Busy. Please wait.

show password
Forgot Password?

Don't have an account?  Sign up 

Username is available taken
show password


Make sure to remember your password. If you forget it there is no way for StudyStack to send you a reset link. You would need to create a new account.
We do not share your email address with others. It is only used to allow you to reset your password. For details read our Privacy Policy and Terms of Service.

Already a StudyStack user? Log In

Reset Password
Enter the associated with your account, and we'll email you a link to reset your password.
Don't know
remaining cards
To flip the current card, click it or press the Spacebar key.  To move the current card to one of the three colored boxes, click on the box.  You may also press the UP ARROW key to move the card to the "Know" box, the DOWN ARROW key to move the card to the "Don't know" box, or the RIGHT ARROW key to move the card to the Remaining box.  You may also click on the card displayed in any of the three boxes to bring that card back to the center.

Pass complete!

"Know" box contains:
Time elapsed:
restart all cards
Embed Code - If you would like this activity on your web page, copy the script below and paste it into your web page.

  Normal Size     Small Size show me how

History Cards

Mr. Hardcastle's 8th Grade History Flash Cards

Renaissance a time of increased interest in art and learning
Christopher Columbus 1492, 4 voyages, trying to find a faster way to Asia
Treaty of Tordesillas moved the line of demarcation more than 800 miles farther to the west.
Mercantilism an economic system in which nations increase their wealth and power by obtaining gold and silver and by establishing a favorable balance of trade
Amerigo Vespucci America is named after this man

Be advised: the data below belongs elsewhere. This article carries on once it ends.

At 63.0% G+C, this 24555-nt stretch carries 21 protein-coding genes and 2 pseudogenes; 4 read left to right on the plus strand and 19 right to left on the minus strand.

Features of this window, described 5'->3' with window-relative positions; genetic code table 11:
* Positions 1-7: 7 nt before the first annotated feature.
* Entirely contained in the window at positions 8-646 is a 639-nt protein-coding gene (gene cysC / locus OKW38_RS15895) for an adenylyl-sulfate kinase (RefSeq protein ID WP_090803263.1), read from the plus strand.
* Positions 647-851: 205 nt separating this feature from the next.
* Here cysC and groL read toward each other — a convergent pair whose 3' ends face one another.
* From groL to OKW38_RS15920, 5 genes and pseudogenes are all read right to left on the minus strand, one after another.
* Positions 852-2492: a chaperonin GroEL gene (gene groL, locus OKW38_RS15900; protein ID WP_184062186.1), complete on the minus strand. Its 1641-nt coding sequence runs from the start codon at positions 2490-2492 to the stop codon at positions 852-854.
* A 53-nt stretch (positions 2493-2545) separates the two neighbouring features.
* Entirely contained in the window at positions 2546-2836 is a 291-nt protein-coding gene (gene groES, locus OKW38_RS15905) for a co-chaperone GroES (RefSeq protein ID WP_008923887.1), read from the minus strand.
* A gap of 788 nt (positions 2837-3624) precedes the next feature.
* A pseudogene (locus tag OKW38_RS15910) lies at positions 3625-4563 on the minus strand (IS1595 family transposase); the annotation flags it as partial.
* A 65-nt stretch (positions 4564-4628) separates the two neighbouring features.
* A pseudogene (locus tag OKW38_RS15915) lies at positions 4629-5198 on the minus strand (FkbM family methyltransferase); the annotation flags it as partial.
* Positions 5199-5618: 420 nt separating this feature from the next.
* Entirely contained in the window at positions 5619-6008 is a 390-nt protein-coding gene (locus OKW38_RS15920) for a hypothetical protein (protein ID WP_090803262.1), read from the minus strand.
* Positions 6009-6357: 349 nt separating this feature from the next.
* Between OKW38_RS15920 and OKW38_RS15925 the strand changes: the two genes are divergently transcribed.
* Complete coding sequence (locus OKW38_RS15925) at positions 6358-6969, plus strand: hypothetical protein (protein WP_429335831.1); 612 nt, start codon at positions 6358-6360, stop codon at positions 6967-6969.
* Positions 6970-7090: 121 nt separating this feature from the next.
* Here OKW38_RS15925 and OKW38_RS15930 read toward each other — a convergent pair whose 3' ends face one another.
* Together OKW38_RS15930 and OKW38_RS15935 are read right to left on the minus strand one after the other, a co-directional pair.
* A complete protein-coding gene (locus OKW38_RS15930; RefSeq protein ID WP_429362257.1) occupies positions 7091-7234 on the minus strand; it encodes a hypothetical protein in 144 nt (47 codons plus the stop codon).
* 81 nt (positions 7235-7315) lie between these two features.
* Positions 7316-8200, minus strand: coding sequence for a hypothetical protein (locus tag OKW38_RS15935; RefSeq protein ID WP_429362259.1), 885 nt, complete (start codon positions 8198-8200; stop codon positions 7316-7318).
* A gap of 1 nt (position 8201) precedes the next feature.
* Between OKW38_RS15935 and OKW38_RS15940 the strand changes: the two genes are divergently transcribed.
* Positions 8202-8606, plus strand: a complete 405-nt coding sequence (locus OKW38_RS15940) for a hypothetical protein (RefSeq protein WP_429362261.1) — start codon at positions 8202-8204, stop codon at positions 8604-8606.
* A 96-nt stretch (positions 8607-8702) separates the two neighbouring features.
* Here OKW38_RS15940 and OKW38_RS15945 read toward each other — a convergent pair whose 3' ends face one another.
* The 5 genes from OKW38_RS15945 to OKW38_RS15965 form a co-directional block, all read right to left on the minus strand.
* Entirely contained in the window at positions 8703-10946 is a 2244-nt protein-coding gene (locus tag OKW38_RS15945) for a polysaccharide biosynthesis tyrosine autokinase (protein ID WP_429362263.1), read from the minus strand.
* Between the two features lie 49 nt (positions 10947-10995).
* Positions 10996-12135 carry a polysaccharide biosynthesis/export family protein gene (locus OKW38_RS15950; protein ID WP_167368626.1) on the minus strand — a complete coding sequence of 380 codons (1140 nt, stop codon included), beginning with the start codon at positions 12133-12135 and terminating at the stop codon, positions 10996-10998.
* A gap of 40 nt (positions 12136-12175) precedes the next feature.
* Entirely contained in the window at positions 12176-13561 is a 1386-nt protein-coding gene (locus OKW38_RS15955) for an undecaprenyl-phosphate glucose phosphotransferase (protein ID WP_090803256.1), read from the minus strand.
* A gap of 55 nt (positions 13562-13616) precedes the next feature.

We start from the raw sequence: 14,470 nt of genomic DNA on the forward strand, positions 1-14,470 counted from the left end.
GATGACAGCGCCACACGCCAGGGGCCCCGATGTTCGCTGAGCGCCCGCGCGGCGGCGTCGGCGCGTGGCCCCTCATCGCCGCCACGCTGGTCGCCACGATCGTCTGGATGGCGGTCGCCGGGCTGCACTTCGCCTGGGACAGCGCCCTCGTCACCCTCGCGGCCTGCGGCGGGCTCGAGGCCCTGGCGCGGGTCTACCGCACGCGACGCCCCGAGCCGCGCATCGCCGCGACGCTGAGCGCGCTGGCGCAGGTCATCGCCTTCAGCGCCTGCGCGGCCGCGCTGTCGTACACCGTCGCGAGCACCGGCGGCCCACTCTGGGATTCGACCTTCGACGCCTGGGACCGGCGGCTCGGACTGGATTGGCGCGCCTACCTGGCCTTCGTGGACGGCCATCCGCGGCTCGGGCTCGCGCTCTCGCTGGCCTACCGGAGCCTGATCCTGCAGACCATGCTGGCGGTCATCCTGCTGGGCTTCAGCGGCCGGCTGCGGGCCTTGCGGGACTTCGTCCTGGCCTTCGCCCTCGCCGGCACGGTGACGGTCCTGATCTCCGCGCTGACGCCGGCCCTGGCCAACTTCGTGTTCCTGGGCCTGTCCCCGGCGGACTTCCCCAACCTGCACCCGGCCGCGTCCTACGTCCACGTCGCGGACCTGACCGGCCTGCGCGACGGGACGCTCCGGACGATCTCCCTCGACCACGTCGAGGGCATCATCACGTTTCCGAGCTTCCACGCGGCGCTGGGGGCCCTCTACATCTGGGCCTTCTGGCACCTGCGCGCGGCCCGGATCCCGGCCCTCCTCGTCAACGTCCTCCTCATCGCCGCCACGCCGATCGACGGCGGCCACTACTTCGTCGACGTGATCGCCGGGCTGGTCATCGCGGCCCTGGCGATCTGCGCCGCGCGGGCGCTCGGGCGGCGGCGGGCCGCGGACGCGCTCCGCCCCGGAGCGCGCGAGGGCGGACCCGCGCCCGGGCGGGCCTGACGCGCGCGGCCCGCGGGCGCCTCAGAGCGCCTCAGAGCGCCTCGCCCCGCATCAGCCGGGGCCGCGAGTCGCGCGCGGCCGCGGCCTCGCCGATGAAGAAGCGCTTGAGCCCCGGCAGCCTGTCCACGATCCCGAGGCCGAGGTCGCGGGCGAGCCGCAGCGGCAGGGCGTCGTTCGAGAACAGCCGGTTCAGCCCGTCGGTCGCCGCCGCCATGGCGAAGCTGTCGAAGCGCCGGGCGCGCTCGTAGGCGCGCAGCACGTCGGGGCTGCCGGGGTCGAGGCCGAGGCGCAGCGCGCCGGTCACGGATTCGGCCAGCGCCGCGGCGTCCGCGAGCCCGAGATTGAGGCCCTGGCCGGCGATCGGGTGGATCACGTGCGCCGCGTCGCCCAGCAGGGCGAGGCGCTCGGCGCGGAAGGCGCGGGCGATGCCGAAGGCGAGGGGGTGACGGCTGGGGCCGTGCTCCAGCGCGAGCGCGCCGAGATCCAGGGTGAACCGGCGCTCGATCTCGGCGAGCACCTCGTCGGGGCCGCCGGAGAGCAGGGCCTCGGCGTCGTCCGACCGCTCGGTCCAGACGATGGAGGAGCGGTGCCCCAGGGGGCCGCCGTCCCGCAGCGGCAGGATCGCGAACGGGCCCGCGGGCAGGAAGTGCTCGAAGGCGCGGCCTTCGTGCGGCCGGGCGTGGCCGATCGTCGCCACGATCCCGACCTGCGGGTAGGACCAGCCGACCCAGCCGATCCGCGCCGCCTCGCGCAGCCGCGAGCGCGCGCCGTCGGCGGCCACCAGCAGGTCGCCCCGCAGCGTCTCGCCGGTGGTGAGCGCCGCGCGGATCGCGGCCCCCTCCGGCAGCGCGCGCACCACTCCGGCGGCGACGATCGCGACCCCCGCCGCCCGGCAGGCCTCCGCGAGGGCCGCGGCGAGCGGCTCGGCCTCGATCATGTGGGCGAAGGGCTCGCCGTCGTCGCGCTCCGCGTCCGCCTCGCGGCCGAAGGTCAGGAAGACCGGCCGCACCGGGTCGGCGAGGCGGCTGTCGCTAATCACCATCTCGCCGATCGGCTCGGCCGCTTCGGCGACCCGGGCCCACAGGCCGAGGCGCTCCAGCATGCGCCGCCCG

John Cabot One of the first explorers to chart a northern route across the Atlantic Ocean to explore for the English
Spanish Armada a fleet of ships sent in 1588 by Phillip II, the Spanish king, to invade England and restore Roman Catholicisim-Defeated by England's ships
Middle Passage The voyage of the slave ships from Africa to the Americas, part of the triangular trade route
African Diaspora Forced removal of Africans from their homeland
Columbian Exchange The movement of living things between hemispheres (transfer of diseases, crops, animals)
Roanoke the lost colony
Joint-Stock Company companies backed by investors, people who put money into a project to earn profits
Sir Walter Raleigh soldier, statesman, and adventurer who sponsored roanoke colony
Charter a written contract
Jamestown 1607, first permanent establishment in America
John Smith "He that will not work shall not eat"
Indentured Servants men and women who could not afford the passage to the Americas. Worked for many years to earn their freedom
House of Burgesses 1619--First representative government in the American colonies
Tobacco very popular crop grown in Jamestown
John Rolfe brought tobacco to Jamestown, married Pocahontas
Bacon's Rebellion 1676--a revolt against powerful colonial authority in Jamestown by Nathaniel Bacon and a group of landless frontier settlers that resulted in the burning of Jamestown
Pilgrims Separatist group who fled from King James to seek religious freedom
Virgina Company funded the pilgrims trip to the new world
Mayflower Compact 1620-an agreement of the men aboard the mayflower created to provide laws for the colonies
Puritans left Englad to escape King James I, they wanted to "purify" the practices the church of England
Great Migration thousands of puritans migrated across the atlantic ocean to New England
"New England Way" a term used to describe the pruitans beliefs which included duty, godliness, hard work, and honesty
Fundamental Orders of Connecticut a set of laws that were established in 1639 by a Puritan congregation who had settled in the Connecticut Valley and that expanded the idea of representative government